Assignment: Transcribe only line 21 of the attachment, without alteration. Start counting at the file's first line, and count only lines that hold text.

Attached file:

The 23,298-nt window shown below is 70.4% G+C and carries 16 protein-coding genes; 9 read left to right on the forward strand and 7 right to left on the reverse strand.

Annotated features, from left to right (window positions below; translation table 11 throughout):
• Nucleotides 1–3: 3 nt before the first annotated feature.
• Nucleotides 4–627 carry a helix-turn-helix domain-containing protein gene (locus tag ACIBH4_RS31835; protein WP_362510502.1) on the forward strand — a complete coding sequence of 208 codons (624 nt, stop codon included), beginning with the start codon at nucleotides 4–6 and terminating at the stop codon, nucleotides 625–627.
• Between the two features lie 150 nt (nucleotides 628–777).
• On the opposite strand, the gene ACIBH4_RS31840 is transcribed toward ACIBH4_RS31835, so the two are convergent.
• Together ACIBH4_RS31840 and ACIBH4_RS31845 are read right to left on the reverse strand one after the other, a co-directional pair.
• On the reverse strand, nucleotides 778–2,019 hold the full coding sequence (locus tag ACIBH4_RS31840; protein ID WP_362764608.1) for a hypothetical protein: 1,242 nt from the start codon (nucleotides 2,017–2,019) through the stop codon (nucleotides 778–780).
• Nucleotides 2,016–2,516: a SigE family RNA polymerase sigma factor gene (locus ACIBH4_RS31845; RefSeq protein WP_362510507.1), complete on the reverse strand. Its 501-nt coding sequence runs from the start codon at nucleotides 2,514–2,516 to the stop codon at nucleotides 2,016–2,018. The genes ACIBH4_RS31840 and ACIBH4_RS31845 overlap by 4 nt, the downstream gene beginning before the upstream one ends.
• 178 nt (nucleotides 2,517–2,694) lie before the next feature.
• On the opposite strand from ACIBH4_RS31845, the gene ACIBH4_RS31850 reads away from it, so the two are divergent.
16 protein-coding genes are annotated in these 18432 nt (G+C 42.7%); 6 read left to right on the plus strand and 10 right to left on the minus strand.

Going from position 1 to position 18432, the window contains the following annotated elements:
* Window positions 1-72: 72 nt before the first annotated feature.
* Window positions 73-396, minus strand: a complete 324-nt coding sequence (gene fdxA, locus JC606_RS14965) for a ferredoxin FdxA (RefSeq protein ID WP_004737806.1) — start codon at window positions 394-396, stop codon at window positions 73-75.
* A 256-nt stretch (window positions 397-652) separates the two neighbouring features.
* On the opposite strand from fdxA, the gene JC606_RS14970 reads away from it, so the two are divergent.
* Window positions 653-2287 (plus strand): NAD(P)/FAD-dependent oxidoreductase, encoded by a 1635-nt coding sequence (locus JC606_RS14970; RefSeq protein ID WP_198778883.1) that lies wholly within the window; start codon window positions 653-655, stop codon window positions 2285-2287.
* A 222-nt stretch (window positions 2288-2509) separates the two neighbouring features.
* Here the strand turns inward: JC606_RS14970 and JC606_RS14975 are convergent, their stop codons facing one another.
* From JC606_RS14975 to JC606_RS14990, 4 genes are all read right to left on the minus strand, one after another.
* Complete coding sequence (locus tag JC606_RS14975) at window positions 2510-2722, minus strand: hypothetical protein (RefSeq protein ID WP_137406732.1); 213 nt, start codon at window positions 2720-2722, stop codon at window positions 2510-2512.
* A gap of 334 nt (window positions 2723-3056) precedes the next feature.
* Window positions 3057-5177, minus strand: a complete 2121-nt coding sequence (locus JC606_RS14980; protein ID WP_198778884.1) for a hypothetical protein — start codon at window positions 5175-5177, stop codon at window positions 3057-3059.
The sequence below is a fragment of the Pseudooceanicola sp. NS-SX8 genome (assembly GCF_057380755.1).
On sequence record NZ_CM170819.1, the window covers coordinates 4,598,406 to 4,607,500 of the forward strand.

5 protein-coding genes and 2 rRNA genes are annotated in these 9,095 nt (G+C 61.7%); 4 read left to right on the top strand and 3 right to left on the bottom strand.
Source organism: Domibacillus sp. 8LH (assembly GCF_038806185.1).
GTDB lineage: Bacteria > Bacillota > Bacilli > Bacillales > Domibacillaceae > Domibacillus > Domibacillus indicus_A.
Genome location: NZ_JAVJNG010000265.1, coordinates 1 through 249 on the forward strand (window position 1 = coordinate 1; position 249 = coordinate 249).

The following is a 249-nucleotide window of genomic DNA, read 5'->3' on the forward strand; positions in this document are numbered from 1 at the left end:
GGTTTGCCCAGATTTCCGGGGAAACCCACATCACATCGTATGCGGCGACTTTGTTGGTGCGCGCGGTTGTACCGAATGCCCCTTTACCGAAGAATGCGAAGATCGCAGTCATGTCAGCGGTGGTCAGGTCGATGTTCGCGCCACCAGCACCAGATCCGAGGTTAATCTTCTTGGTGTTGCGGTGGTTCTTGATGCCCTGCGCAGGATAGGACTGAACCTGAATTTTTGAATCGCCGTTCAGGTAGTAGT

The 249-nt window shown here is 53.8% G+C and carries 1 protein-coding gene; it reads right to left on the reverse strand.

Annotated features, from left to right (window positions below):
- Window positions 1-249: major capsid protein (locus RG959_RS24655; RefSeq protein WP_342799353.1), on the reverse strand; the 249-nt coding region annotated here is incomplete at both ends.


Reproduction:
* From JC606_RS14975 to JC606_RS14990, 4 genes are all read right to left on the minus strand, one after another.